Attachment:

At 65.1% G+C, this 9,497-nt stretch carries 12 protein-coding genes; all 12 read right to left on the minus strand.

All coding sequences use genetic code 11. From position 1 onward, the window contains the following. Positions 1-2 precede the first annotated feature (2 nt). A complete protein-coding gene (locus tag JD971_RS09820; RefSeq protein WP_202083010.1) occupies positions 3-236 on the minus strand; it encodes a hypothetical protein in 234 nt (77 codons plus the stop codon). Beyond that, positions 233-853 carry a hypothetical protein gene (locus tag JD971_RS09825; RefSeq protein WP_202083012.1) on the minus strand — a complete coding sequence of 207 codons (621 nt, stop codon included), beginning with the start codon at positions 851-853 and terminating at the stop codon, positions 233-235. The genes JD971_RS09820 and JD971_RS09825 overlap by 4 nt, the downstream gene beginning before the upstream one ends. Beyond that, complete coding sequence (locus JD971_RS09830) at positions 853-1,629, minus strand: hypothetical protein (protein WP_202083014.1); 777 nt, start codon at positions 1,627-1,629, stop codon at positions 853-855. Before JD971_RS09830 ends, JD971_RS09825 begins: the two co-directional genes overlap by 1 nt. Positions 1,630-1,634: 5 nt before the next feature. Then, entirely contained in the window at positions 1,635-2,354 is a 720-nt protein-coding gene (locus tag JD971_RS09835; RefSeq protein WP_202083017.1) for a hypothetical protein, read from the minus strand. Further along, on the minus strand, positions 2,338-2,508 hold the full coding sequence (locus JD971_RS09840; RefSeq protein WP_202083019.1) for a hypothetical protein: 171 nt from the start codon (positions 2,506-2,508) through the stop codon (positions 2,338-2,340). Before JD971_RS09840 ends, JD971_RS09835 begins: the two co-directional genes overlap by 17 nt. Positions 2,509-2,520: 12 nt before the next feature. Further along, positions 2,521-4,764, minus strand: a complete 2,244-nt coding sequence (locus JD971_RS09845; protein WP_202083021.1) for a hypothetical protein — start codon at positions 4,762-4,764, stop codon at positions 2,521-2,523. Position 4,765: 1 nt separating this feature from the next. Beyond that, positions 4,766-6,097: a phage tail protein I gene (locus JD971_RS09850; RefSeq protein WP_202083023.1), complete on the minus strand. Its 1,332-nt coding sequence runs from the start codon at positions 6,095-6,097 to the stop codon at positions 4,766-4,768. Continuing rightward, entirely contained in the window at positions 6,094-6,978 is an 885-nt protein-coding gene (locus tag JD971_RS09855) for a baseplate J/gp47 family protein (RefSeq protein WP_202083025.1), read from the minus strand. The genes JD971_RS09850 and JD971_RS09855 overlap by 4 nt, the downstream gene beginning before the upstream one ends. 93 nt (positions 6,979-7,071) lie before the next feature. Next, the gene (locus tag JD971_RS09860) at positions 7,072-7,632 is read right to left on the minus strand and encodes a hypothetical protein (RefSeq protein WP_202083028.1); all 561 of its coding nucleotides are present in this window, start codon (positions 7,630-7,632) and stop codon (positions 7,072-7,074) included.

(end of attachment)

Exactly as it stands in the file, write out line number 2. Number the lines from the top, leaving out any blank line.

All coding sequences use genetic code 11. From position 1 onward, the window contains the following. Positions 1-2 precede the first annotated feature (2 nt). A complete protein-coding gene (locus tag JD971_RS09820; RefSeq protein WP_202083010.1) occupies positions 3-236 on the minus strand; it encodes a hypothetical protein in 234 nt (77 codons plus the stop codon). Beyond that, positions 233-853 carry a hypothetical protein gene (locus tag JD971_RS09825; RefSeq protein WP_202083012.1) on the minus strand — a complete coding sequence of 207 codons (621 nt, stop codon included), beginning with the start codon at positions 851-853 and terminating at the stop codon, positions 233-235. The genes JD971_RS09820 and JD971_RS09825 overlap by 4 nt, the downstream gene beginning before the upstream one ends. Beyond that, complete coding sequence (locus JD971_RS09830) at positions 853-1,629, minus strand: hypothetical protein (protein WP_202083014.1); 777 nt, start codon at positions 1,627-1,629, stop codon at positions 853-855. Before JD971_RS09830 ends, JD971_RS09825 begins: the two co-directional genes overlap by 1 nt. Positions 1,630-1,634: 5 nt before the next feature. Then, entirely contained in the window at positions 1,635-2,354 is a 720-nt protein-coding gene (locus tag JD971_RS09835; RefSeq protein WP_202083017.1) for a hypothetical protein, read from the minus strand. Further along, on the minus strand, positions 2,338-2,508 hold the full coding sequence (locus JD971_RS09840; RefSeq protein WP_202083019.1) for a hypothetical protein: 171 nt from the start codon (positions 2,506-2,508) through the stop codon (positions 2,338-2,340). Before JD971_RS09840 ends, JD971_RS09835 begins: the two co-directional genes overlap by 17 nt. Positions 2,509-2,520: 12 nt before the next feature. Further along, positions 2,521-4,764, minus strand: a complete 2,244-nt coding sequence (locus JD971_RS09845; protein WP_202083021.1) for a hypothetical protein — start codon at positions 4,762-4,764, stop codon at positions 2,521-2,523. Position 4,765: 1 nt separating this feature from the next. Beyond that, positions 4,766-6,097: a phage tail protein I gene (locus JD971_RS09850; RefSeq protein WP_202083023.1), complete on the minus strand. Its 1,332-nt coding sequence runs from the start codon at positions 6,095-6,097 to the stop codon at positions 4,766-4,768. Continuing rightward, entirely contained in the window at positions 6,094-6,978 is an 885-nt protein-coding gene (locus tag JD971_RS09855) for a baseplate J/gp47 family protein (RefSeq protein WP_202083025.1), read from the minus strand. The genes JD971_RS09850 and JD971_RS09855 overlap by 4 nt, the downstream gene beginning before the upstream one ends. 93 nt (positions 6,979-7,071) lie before the next feature. Next, the gene (locus tag JD971_RS09860) at positions 7,072-7,632 is read right to left on the minus strand and encodes a hypothetical protein (RefSeq protein WP_202083028.1); all 561 of its coding nucleotides are present in this window, start codon (positions 7,630-7,632) and stop codon (positions 7,072-7,074) included.